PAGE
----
Trust is an important component of any business relationship, but is particularly vital to have between client and realtor. As a real estate agent, you're handling a substantial portion of a person's financial portfolio in addition to helping them with the difficult task of moving from one home to another. This experience can be stressful and overwhelming for people, so they need a person they can trust to guide them through the bramble.
If your clients don't feel that they can trust you, your relationship will be flawed and shallow, with neither party being satisfied with the experience. Build trust right from the get-go, and you'll have a partnership that leads to success for both sides.
How does one go about building trust with a client who may be skeptical of your abilities? Start by listening.
Most of the time we think we're listening to a person, but really we're thinking about shopping lists, upcoming appointments, and other noise that pops into our brains. We rarely truly listen, but this is key to earning another person's trust.
To become a better listener, you first need to make sure that when you're with your clients, you're fully present with them. Make them feel like they're your only client, and your first priority. Do this by making eye contact, asking timely questions, and every time your mind wanders to some other deal you have brewing, snap yourself back to the present moment. Your client will be able to tell when you're really with them and when your mind is elsewhere.
Along with being present, you need to learn how to read body language. The majority of what we're feeling in any given moment can be revealed by our body language, and often times this message is incongruent with the words that are coming out of our mouths. If your client says yes to something, but you can see that her shoulders are hunched, her hands are clenched, and she's biting her bottom lip, it's clear that she does not really want to say yes. Acknowledge what you sense, and address her hesitation in an empathetic and respectful manner. If she feels heard and understood by you, your relationship will strengthen immensely.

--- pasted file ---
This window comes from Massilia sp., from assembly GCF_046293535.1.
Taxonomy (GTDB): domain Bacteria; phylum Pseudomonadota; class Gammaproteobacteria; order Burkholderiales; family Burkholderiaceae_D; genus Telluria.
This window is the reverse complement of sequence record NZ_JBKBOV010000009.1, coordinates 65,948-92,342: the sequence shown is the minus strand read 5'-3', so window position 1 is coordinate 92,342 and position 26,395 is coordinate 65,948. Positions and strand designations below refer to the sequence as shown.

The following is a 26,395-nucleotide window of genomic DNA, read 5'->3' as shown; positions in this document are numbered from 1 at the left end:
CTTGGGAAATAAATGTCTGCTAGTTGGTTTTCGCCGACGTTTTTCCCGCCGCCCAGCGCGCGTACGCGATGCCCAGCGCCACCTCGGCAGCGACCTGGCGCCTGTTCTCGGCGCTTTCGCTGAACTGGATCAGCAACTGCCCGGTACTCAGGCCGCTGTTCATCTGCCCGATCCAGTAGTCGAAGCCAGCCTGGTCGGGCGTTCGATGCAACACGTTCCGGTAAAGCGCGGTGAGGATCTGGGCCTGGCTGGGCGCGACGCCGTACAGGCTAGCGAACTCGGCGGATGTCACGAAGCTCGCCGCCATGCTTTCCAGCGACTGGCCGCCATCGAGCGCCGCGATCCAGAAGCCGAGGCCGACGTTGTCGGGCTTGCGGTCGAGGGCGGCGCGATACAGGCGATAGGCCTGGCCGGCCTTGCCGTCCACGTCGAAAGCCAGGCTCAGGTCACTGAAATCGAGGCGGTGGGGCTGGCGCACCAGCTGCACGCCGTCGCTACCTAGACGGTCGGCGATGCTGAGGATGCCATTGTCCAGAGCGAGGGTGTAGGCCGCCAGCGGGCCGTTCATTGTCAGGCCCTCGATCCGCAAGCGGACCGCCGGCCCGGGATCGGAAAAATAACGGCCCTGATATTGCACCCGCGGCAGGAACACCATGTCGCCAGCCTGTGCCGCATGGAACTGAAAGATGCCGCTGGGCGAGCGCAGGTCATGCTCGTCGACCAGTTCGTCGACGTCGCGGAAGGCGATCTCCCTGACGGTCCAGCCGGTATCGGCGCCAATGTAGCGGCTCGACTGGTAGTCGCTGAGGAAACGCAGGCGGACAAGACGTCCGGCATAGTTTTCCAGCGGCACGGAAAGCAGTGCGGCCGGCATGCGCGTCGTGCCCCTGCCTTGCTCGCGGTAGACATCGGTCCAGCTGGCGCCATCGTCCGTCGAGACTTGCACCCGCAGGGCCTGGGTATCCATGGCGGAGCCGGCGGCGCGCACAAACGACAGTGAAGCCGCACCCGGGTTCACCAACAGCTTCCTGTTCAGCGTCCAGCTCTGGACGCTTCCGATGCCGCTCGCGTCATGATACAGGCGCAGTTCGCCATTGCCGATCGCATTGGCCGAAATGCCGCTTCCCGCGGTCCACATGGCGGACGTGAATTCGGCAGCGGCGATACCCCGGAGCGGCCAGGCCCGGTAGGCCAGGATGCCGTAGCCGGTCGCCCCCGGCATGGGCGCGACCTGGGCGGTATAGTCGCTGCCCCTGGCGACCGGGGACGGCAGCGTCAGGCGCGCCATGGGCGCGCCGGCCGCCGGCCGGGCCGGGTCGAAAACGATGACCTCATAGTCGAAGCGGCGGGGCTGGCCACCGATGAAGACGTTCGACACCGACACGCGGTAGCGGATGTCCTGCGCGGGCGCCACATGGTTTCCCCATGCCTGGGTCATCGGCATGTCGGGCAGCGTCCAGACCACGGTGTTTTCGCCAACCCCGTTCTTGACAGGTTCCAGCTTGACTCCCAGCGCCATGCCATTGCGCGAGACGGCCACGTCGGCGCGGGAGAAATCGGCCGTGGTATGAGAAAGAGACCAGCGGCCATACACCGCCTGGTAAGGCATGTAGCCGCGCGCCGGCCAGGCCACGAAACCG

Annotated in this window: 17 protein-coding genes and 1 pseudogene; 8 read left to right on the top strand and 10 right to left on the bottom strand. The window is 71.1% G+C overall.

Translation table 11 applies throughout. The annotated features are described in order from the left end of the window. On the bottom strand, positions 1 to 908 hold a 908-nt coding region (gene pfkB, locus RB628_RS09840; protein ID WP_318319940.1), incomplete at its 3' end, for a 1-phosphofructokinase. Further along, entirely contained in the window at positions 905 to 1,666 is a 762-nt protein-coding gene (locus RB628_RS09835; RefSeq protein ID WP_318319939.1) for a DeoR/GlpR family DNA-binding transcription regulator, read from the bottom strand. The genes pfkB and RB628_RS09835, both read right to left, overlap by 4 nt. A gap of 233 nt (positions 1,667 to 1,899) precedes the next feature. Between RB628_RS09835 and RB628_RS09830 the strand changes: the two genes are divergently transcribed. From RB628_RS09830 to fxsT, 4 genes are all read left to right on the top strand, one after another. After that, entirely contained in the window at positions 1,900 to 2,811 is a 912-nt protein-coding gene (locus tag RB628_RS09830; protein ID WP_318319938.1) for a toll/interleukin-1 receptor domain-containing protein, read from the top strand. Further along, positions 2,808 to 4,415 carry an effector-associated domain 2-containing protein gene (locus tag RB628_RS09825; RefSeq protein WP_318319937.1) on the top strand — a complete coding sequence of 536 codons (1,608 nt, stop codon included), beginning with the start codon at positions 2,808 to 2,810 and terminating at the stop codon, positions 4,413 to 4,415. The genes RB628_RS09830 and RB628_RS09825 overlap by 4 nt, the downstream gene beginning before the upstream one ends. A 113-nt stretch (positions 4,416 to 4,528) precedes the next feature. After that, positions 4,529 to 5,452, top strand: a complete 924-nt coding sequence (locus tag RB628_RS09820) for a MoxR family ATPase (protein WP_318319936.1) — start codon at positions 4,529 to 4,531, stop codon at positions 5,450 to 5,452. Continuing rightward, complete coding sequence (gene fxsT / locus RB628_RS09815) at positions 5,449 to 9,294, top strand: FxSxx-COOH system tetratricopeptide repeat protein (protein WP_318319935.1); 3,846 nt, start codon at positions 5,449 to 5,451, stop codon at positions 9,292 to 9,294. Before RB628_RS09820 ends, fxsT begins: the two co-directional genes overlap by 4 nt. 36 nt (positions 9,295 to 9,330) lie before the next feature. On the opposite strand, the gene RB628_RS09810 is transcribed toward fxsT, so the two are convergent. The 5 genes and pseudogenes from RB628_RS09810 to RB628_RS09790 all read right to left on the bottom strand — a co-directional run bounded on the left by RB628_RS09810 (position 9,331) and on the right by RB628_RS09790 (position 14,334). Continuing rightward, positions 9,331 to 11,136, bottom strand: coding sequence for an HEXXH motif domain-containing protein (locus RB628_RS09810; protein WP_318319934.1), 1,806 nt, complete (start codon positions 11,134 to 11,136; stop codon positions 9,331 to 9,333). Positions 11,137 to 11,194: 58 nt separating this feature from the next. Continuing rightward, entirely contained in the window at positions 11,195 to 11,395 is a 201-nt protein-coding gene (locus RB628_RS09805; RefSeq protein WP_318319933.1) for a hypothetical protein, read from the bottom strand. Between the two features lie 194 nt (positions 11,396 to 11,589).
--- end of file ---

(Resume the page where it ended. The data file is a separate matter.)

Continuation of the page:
Another key factor in earning trust is to actually do what you say you're going to do. We have so many advertisements, salesmen, and politicians making empty promises to us that commitment has lost all its value. When you break your word, you take away your client's faith in your integrity and ability.
If you can't do something, or you don't know the answer to their question, say so. It may seem counterintuitive to admit ignorance, but it's much better to be honest with your clients than lead them down the wrong path. They will respect you for your honesty, especially if you promise to find out who can answer their question—and you actually follow through.
By being honest, admitting mistakes, and taking responsibility for your actions, your clients will see that you have strong ethics, and will be much more likely to refer you to someone else. They'll have confidence in your skills as a realtor, and will feel like they know you well enough as a person to entrust you with future business. Things like hard work, honesty, and listening skills seem like such simple things, but they can have an enormous effect on the quality of your relationships with clients.
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